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Of all overland journeys, I’m not sure anything can top my experience in South Africa: riding from Pretoria to Cape Town on the Blue Train.
The Blue Train, you see, is a FANCY TRAIN. The kind of train that requires men to wear jackets and ties and ladies to don elegant eveningwear. The kind of train that has its own jewelry shop and tens of thousands of dollars worth of merchandise. The kind of train where champagne comes with everything, from brunch to afternoon tea to late night in the cigar lounge.
I’ve never done anything like this before, and this train journey was one of my favorite parts of the trip.
I couldn’t help but think of the Sex and the City episode when Carrie and Samantha decide to cross America on a train in a deluxe suite — then find out the experience is far from glamourous.
Crossing South Africa, though? Totally glamorous.
My suite had two upholstered chairs with matching pillows, set in front of a table with a flower in a vase. A perfect way to watch the world go by. Though if I wanted to, I could watch the TV, which broadcast video from the front of the train.
In the bathroom, the countertops were marble and the fixtures were gold. In the evening, a twin bed folded down (there were two, but I was in here by myself). There are also cabins with double beds. Oh, and I had my very own butler!
Getting into Train Life
The beauty of taking a 28-hour journey cut off from the rest of the world means that you have time to just slow down and enjoy the experience. We read, edited photos, played card games, and enjoyed an array of complimentary beverages.
Cailin and I both had to get work done. Though the train had no WiFi and we weren’t able to get signal on our MiFi for most of the train ride, we settled in to do a bit of writing — with the train’s signature bright blue cocktails, of course!
The food was fabulous. Meals were multi-course affairs, and since the drinks were unlimited, the champagne was flowing with every meal!
My brunch on the first day: salmon tartare wrapped in smoked salmon radishes with wasabi mayo, soya and honey; roasted tomato basil soup with croutons; grilled kinglip with potatoes in lemon butter; and spicy poached pears in a port reduction.
We also had a lovely afternoon tea with lots of desserts, including a giant chocolate cake that we collectively eyed for about 30 minutes before taking the plunge and grabbing a slice.
The Jewelry Store
Yes, the Blue Train has its own jewelry store! It’s tiny and you have to make an appointment to view all of the pieces, most of which are either diamond or tanzanite showstoppers. There are also several cubic zirconia pieces that look fairly close to the real thing.
Cailin and I giggled and tried on just about every piece in the store. As I slipped a gorgeous $10,000 tanzanite ring on my finger, I felt my gaze drift toward the window. We were winding past dilapidated townships without electricity and running water.
How did that make me feel?
The economic disparity in South Africa is much more pronounced than other places I’ve visited. And while I get that there will always be people at both ends of the economic spectrum, and I’m incredibly fortunate to have the life that I do, it felt like we were rubbing extravagant wealth in the faces of South Africa’s poorest.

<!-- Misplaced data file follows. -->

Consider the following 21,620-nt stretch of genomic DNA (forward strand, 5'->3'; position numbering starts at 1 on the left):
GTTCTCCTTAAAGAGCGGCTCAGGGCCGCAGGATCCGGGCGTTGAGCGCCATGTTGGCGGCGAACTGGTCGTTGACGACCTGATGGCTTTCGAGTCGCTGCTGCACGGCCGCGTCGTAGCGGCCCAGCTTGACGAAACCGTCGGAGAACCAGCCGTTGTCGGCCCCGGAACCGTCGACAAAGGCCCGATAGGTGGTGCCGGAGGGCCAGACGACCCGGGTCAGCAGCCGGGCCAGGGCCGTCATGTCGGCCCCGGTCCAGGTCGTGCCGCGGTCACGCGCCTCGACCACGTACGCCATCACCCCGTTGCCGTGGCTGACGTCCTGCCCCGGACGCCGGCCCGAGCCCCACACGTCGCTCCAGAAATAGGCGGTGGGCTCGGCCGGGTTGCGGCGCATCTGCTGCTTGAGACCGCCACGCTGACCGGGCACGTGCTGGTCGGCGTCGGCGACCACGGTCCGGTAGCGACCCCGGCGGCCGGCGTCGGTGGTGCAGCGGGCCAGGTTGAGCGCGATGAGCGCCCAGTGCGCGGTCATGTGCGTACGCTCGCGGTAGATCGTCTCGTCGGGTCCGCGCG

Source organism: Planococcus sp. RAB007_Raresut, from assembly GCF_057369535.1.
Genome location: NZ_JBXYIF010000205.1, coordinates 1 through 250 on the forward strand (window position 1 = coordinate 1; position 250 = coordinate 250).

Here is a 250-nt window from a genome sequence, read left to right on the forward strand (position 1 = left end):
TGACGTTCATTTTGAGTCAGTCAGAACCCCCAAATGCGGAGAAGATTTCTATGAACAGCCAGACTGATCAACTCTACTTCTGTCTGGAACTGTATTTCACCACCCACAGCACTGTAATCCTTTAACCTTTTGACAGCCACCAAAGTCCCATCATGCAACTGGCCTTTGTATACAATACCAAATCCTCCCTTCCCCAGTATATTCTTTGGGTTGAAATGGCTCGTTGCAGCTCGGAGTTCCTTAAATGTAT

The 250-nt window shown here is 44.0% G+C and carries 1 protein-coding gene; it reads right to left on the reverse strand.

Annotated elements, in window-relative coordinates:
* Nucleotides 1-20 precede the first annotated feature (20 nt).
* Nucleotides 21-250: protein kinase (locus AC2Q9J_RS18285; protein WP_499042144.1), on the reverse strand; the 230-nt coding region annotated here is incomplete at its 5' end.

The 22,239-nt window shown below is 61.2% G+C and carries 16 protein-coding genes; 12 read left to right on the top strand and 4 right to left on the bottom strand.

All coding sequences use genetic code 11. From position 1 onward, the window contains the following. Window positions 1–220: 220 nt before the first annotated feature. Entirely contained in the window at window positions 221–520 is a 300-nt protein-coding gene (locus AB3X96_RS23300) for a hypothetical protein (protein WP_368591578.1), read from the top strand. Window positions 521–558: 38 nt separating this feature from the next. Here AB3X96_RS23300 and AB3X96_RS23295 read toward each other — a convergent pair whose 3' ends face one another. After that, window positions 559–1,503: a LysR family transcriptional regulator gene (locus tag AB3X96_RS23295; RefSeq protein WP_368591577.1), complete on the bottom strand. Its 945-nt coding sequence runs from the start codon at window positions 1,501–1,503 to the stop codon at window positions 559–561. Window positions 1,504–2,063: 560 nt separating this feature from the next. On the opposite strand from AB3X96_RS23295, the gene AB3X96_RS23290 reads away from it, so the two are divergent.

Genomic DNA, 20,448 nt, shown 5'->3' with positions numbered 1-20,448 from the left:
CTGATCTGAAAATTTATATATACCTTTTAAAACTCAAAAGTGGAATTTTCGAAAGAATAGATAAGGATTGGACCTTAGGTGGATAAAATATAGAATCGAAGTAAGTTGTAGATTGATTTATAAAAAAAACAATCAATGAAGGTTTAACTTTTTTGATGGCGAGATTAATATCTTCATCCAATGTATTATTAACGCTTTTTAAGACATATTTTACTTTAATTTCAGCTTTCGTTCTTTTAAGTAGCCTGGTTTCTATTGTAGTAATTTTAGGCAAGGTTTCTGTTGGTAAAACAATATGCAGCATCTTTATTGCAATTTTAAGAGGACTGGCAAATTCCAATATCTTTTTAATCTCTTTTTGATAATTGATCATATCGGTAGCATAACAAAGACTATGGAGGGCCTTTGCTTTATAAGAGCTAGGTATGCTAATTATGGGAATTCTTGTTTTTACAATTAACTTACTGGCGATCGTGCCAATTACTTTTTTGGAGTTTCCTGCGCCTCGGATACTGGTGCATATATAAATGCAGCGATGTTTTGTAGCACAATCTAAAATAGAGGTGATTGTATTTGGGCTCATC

How do they feel about having to watch that train pass, watching people spend more money in 28 hours than they can ever hope to have at any given time?
I tucked that thought away — but it would resurface later.
The Fancy Evening
The evening meal on the Blue Train is a dress-up occasion. Before the trip, David reminded us again and again to BRING FORMALWEAR BECAUSE YOU WON’T BE EATING IF YOU DON’T HAVE IT!
We enjoyed our fancy dinner. The guys wore suits; Cailin and I wore little black dresses.
But the real fun began later in the evening when we retired to the cigar lounge at the front of the train. Upon entry, we were offered our choice of Cuban cigars — all complimentary — and began swirling our own glasses of Remy Martin as we continued to wind through the countryside.
That is the closest I have ever been to being in a rap video.
The remainder of the evening? Um, let’s just say that we were up very late, and at one point the bartenders had to go search for Red Bull.
The next morning, I was in the shower when I heard a series of loud booms, one after the other. I assumed the staff was putting my bed back up, but I came out of the bathroom and it was still down. Then an announcement came on the speakers.
We had been attacked.
Farmers had been striking on the vineyards. The reason? Their wages were only 72 rand per day — $8.31 USD. Per DAY. How can anyone live on that, even in South Africa? They had attacked the train, throwing rocks at it.
I was fine, but J.D. was in the next room, and a rock had gone through his window. Thankfully, he was standing out of harm’s way and avoided getting hit by any glass.
The Captain spoke to each of us, offering counseling (which we all declined). While this is a very rare occurrence, they didn’t seem quite as shocked as I’d expect them to be.
Our reeling over, we returned to normalcy at breakfast.
After our 28-hour journey, we arrived in Cape Town, one of the most beautiful cities in the world. From there it was time to say goodbye, and on to see more of this inimitable city.
Even with the troubles we experienced on our Blue Train, I will always look back at this train trip as one of my favorite journeys.
Essential Info: The Blue Train is a top-level luxury experience, and prices reflect that. Low season rates range from 11,583 to 19,900 rand ($1,335-2,294), while high season rates range from 14,295-24,530 rand ($1,644-$2,822). All food, beverages, and excursions are included.